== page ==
Don’t understand something? Ask, don’t criticise.

The title of this post is not directed to the average Musings reader but what seems to be a significant minority of people posting comments on news items regarding science. It’s an odd mentality, but seems common enough to warrant comment, and with Linheraptor inevitably stirring up a few things, it rather brings it to the fore in my mind. The short version is that when they read something they don’t understand (either what it means or how it was derived) they assume it must be made up or incorrect.

What is infuriating about this is that these things are often easy to discover. Wikipedia isn’t half bad at simplifying quite complex bits of science, and there are all manner of websites devoted to explaining concepts and providing online tutorials, if something is big in the news there will often be quite a bit of commentary from various sources with some details about the research, and of course many papers are available on line, and resources like Ask A Biologist. If you actually want to actually know how some conclusion was reached, look it up or ask. This however, rather assumes that you genuinely want to know. What I suspect (and certainly the impression it always gives me to see these comments) is that the person in question thinks they have got one over on those dim scientists and wants to publicly point out how smart they are and the scientists aren’t. What this actually typically shows however is that they don’t understand the process and can’t be bothered to find out. Doubly frustrating is the fact that most people seem to side with ‘Mr Picky’ and not the actual scientists (you know, the ones who do the science).

This of course fits in with the other issue here, that any mistake made in an article is near inevitably attributed to the researcher and not the journalist. Why, I simply cannot fathom, but it is incredibly common. Why is the blame put on the highly trained and experienced scientist and not on the not-scientifically-trained-and-rushed-summarising-non-expert? I really can’t see why the benefit of the doubt does not fall to the researcher though it rather suggests that people trust them over the word of a scientist which in itself is rather a worry. When you combine this with the apparent attitude of over inflated personal ability over assumed incompetence on behalf of the researcher (which as ever, brings this paper to mind), then you can see how this happens.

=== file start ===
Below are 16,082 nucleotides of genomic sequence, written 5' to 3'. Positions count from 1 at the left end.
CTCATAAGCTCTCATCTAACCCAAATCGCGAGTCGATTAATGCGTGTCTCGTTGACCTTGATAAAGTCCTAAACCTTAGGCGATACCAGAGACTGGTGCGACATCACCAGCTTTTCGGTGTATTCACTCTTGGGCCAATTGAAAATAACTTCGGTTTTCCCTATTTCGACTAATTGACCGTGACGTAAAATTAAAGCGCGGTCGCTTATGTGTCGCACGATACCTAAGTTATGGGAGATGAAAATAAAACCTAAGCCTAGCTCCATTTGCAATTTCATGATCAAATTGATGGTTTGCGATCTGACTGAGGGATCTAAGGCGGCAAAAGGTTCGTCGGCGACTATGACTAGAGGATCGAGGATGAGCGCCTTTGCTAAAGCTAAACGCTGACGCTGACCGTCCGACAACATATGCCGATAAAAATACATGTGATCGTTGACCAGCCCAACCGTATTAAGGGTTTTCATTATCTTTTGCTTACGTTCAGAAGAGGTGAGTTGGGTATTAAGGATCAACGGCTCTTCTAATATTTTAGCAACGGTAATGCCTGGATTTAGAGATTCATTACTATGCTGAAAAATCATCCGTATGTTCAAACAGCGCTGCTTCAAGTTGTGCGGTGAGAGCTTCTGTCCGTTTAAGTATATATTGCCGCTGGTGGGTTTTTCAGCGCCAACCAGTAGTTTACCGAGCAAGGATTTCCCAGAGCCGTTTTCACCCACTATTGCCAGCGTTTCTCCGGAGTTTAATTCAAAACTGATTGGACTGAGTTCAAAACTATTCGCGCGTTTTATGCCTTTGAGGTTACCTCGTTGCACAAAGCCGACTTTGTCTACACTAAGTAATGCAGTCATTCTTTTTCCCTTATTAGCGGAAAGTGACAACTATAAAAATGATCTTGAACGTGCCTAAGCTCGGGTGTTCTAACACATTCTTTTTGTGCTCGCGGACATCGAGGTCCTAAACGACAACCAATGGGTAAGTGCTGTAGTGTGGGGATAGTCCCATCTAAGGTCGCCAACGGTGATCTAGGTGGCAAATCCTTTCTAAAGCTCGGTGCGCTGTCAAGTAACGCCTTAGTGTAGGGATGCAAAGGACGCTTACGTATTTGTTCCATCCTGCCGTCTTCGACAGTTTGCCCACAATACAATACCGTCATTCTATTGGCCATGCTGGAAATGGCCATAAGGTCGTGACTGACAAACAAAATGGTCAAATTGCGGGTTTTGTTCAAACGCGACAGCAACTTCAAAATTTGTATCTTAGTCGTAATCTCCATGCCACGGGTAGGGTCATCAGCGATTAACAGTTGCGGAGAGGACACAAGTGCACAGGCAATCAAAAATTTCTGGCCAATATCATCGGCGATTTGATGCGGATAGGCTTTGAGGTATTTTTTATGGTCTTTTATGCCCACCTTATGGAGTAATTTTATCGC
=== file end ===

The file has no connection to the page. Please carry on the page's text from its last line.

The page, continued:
All of which brings me back to the importance of good science communication. Getting the right and accurate message across to as many people as possible in the right way. Providing resource for those who want to learn, to learn, and gently correcting those who don’t want to learn or don’t realise they don’t know. It’s incredibly rewarding to get positive feedback from people who have gained knowledge or understanding that they didn’t have before from your work, but equally it’s rather dispiriting to see people claiming your ineptitude (and that of your colleagues) though their own ignorance. Still, that’s why we keep going, we might bring them round yet.